Over the past few years, cryptocurrencies, specifically Bitcoin, were in rightful contention for the title – word of the decade. While that may have gone by the wayside, there is no doubt that digital coins marked the second half of the past decade and are slowly changing the world.
While many thought that Bitcoin and its competitors would never reach the price-peaks attained in late 2017, throughout 2020, cryptocurrencies experience a surge in popularity that led them to surpass previous all-time highs. Thus, many casual internet users wonder if they should jump on this bandwagon and what kind of security assurances do most digital money provide?
If you are a newbie, you can check out cryptocurrency wallets for beginners here, or you can read through our article and find out how safe your funds are in a digital pocketbook.
The Best Crypto Wallet to Use
When considering a crypto wallet, you should know that they divide into software and hardware ones. The latter often get referred to as cold ones and are the most secure option for keeping coins, especially if you aim to do so for long periods. Unlike software wallets, they have no connection to the internet and are software installed on a physical device such as flash drives or desktop computers. They are virtually unhackable.
Trezor is the most famous cold wallet. It and its cold competitors generate public and private keys via random number generators. These get stored on the device. Even if such a wallet gets connected to an infected computer, its data will remain uncompromised. They let you set a PIN code and a recovery phrase, which you will need to regain control of a lost device. Their main drawback is the risk of internal software failure and the threat of physical theft.
When it comes to software wallets or hot ones, Blockchain is the most popular option. It has over 65 million users and name-brand association on its side. Exodus is a closed-source free wallet that’s a decent choice for beginners. Electrum is a good option for advanced Bitcoin only users who want customizability and an easy to navigate interface. Know that the most popular storage alternatives are unlikely to house unestablished currencies, but they boast better hot wallet security than niche ones.
Security Features That Make a Difference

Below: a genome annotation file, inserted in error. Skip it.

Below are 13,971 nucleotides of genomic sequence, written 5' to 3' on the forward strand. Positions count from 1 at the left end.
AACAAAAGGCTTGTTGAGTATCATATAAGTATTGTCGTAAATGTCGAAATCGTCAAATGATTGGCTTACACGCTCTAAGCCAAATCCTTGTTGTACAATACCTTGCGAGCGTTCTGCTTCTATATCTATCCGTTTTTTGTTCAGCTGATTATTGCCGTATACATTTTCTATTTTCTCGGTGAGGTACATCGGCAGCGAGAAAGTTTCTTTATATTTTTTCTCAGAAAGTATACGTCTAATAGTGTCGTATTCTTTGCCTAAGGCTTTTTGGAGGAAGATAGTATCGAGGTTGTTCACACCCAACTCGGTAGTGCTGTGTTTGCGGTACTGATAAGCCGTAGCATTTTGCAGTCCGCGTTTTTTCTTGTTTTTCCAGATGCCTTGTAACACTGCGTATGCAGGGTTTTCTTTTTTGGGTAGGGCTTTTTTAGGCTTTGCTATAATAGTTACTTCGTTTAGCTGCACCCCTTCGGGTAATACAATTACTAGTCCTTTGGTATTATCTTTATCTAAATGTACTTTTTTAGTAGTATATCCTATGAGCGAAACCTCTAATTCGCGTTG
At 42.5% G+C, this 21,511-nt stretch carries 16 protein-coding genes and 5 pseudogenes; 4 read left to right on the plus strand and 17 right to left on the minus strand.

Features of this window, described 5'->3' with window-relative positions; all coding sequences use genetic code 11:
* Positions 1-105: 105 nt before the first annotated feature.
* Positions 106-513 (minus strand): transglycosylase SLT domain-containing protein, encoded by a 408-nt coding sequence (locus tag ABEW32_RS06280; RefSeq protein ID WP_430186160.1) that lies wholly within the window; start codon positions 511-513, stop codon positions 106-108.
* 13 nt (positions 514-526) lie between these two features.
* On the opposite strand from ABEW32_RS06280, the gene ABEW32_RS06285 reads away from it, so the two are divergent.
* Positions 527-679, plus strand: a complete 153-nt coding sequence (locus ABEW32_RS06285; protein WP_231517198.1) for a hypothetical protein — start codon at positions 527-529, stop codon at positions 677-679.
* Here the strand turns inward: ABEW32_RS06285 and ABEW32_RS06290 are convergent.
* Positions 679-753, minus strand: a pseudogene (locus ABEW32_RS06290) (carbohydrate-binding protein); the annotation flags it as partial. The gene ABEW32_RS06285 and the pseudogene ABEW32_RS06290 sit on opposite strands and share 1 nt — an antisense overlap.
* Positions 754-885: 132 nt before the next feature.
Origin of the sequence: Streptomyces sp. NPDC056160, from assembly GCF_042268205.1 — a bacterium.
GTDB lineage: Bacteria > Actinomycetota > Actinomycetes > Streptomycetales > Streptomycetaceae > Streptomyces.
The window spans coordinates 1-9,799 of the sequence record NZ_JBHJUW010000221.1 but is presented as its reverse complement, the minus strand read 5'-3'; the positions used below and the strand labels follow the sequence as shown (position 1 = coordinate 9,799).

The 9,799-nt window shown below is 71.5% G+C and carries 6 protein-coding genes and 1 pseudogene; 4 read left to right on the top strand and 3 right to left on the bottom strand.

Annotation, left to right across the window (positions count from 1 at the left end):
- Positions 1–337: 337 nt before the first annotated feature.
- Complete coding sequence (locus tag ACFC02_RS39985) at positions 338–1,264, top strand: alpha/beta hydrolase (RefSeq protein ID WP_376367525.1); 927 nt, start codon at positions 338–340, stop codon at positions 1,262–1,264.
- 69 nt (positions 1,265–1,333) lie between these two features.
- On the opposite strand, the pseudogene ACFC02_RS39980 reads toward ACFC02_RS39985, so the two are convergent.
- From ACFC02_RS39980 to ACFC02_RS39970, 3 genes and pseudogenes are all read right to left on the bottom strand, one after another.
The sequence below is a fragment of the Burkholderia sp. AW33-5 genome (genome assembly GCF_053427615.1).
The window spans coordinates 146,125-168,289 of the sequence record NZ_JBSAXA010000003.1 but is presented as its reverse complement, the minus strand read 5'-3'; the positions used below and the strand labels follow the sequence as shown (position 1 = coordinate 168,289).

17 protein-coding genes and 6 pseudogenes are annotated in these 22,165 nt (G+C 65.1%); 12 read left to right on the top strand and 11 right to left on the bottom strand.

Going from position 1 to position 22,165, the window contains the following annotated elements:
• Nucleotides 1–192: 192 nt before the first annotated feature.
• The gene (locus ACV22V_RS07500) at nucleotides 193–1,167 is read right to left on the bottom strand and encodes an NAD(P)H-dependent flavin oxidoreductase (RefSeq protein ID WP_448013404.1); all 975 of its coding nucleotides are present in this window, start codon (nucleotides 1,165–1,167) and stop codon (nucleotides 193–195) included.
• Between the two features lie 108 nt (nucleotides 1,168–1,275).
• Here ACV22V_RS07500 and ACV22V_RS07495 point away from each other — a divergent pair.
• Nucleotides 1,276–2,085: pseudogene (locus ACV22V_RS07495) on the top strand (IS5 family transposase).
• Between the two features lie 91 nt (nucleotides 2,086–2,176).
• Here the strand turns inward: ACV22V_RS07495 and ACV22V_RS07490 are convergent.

Before you decide on a crypto wallet, if security is a priority, you’ll have to make sure that your chosen option has most of the following features. Firstly, you want to be able to access your wallet only from a list of trusted devices. It is a simple feature that most online accounts allow these days. If a device that is not in such a directory tries to gain control of your coins, it has to identify itself. Furthermore, it is super-beneficial to whitelist withdrawal addresses, a handy feature that stops hackers from taking funds out of your pocketbook, even if they have gained access to it. So look for your wallet to have it.
Multi-factor authentication is another must. 2FA or two-factor authentication has become the industry standard. It adds an extra layer of protection by only allowing access after users present secondary evidence that confirms their identity. However, look to go a step further and take advantage of biometric authentication. It incorporates fingerprint and retina scans that not only provide privacy but also eradicate digital fraud. Always use such a multi-signature feature, and if your wallet gives you a series of seed words, make sure to back those up.
Security Issues You Must Pay Attention to Most
While the subject of crypto security most revolves around keeping private keys away from prying eyes, the topic should be vaster. The conversation should include how coin transfers happen and what can lead to the hijacking of funds.
Phishing is a practice that has been around since the dawn of the world wide web, and it entails tricking people into using malicious sites or software that appear legitimate. Scammers go so far as using Google ads to advertise fake sites that steal login credentials. In 2018, hundreds of Electrum users lost close to a combined million dollars in a hacker attack that tricked them into providing their password information via a fake upgrade.
Wallets that run on a desktop OS are vulnerable to malware compromising crypto transactions. The reason for this is because operating systems for desktop computers are targets of large surface attacks. Thus, such users are most susceptible to malware, which can steal their private keys, among other things. Browser extensions can be especially harmful, targeting and attacking browser-based wallets.
Other tips that can help you conduct safe transactions include being aware of address spoofing, making sure your software gets frequently updated, minding your digital hygiene, and not boasting about your crypto wealth.
Andrew is a writer that does most of his work on cryptocurrency-related topics. While he’s primarily interested in Bitcoin, he also follows major altcoins and the innovative ideas that new cryptocurrency and blockchain projects are bringing to the table.